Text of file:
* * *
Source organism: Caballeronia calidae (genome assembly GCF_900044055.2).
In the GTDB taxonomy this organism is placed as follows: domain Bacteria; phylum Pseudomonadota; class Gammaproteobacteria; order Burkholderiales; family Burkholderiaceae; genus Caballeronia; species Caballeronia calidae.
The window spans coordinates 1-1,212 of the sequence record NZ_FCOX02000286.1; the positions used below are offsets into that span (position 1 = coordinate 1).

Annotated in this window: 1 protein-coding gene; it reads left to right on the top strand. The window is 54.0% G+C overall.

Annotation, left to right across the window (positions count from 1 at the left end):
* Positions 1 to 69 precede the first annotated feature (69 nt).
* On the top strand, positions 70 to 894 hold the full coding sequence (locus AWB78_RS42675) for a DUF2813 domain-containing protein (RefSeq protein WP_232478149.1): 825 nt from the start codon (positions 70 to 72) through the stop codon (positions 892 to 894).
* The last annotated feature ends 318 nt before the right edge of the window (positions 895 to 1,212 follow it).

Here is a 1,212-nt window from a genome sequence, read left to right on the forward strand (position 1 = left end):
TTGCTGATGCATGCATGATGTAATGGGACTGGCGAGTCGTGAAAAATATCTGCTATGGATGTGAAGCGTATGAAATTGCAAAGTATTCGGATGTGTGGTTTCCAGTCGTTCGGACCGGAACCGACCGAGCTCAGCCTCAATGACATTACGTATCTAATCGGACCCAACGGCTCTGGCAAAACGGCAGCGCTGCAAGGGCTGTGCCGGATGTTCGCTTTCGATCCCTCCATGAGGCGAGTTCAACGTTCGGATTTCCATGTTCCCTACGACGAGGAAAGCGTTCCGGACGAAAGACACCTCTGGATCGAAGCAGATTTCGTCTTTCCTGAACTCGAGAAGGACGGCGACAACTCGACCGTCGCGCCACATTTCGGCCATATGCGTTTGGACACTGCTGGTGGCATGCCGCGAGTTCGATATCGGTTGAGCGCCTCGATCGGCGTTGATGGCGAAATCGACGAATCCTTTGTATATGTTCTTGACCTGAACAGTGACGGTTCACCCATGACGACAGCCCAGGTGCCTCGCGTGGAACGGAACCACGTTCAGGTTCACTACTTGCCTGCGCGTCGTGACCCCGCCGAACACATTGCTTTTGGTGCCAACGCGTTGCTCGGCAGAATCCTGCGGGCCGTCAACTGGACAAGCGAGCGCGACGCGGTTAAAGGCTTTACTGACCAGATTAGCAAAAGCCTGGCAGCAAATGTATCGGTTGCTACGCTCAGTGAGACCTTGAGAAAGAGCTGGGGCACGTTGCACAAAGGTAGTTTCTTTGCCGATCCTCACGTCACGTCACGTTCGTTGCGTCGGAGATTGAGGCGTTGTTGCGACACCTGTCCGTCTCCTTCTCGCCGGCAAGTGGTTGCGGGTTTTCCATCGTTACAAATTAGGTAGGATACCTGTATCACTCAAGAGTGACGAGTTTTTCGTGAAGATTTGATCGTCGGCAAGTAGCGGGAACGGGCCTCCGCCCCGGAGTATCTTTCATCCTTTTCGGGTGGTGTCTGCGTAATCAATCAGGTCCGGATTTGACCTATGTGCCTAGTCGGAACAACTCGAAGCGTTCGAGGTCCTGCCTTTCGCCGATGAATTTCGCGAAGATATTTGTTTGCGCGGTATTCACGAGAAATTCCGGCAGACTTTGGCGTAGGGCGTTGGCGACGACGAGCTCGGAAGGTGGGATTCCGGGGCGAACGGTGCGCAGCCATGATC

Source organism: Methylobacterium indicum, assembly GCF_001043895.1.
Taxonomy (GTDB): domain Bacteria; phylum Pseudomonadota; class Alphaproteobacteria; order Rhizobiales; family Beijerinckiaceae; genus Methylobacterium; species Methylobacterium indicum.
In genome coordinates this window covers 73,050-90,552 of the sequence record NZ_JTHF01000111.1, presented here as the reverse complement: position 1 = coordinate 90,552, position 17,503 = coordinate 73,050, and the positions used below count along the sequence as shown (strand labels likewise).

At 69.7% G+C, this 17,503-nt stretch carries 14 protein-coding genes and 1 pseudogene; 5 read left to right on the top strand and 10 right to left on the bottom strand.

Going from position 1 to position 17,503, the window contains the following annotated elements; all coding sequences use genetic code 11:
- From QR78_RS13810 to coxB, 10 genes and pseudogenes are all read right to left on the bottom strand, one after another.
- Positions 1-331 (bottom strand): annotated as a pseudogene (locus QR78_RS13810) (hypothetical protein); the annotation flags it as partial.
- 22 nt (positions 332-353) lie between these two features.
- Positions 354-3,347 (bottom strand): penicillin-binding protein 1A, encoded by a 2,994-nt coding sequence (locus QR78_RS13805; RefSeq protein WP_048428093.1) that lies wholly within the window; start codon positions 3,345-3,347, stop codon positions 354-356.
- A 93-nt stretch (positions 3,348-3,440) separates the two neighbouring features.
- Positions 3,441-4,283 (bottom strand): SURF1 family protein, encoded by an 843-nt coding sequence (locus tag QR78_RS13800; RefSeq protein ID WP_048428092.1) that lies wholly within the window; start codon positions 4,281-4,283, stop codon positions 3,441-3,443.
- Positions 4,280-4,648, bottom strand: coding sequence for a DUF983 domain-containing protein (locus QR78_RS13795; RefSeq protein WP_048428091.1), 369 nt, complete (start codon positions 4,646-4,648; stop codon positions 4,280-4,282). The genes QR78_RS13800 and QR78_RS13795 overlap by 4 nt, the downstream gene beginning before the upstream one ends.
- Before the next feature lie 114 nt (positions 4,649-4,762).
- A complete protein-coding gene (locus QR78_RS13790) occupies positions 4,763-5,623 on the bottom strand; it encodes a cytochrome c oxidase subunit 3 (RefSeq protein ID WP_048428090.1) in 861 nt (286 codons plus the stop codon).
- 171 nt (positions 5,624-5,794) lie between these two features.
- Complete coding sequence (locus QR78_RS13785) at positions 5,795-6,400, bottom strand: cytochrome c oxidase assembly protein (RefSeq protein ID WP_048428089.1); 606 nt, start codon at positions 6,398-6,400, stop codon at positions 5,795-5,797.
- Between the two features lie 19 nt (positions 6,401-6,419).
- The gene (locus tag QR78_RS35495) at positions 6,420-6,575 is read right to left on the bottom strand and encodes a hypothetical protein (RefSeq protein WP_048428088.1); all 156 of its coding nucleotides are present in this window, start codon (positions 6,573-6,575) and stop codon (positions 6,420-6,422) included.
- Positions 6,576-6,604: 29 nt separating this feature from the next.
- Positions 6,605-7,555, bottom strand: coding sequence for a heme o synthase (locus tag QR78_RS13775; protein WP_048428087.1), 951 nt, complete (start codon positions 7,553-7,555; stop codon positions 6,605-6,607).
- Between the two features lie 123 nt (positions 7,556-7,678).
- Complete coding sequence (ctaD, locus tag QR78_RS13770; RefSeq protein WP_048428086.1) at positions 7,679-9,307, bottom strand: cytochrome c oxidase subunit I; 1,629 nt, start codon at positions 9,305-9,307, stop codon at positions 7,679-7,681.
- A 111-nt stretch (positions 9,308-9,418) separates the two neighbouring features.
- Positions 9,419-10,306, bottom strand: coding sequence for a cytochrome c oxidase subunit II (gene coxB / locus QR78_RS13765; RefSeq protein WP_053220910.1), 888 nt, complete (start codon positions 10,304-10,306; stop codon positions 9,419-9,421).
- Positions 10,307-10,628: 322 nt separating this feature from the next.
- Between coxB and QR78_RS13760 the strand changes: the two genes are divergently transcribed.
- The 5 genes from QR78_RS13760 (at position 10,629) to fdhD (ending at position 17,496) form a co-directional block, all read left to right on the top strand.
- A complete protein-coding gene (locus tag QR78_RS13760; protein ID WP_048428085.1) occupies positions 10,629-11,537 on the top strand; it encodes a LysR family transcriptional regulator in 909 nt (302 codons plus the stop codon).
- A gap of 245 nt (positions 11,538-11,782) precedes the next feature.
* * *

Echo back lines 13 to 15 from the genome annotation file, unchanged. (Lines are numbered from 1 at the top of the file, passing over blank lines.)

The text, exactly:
In genome coordinates this window covers 73,050-90,552 of the sequence record NZ_JTHF01000111.1, presented here as the reverse complement: position 1 = coordinate 90,552, position 17,503 = coordinate 73,050, and the positions used below count along the sequence as shown (strand labels likewise).

At 69.7% G+C, this 17,503-nt stretch carries 14 protein-coding genes and 1 pseudogene; 5 read left to right on the top strand and 10 right to left on the bottom strand.

Going from position 1 to position 17,503, the window contains the following annotated elements; all coding sequences use genetic code 11: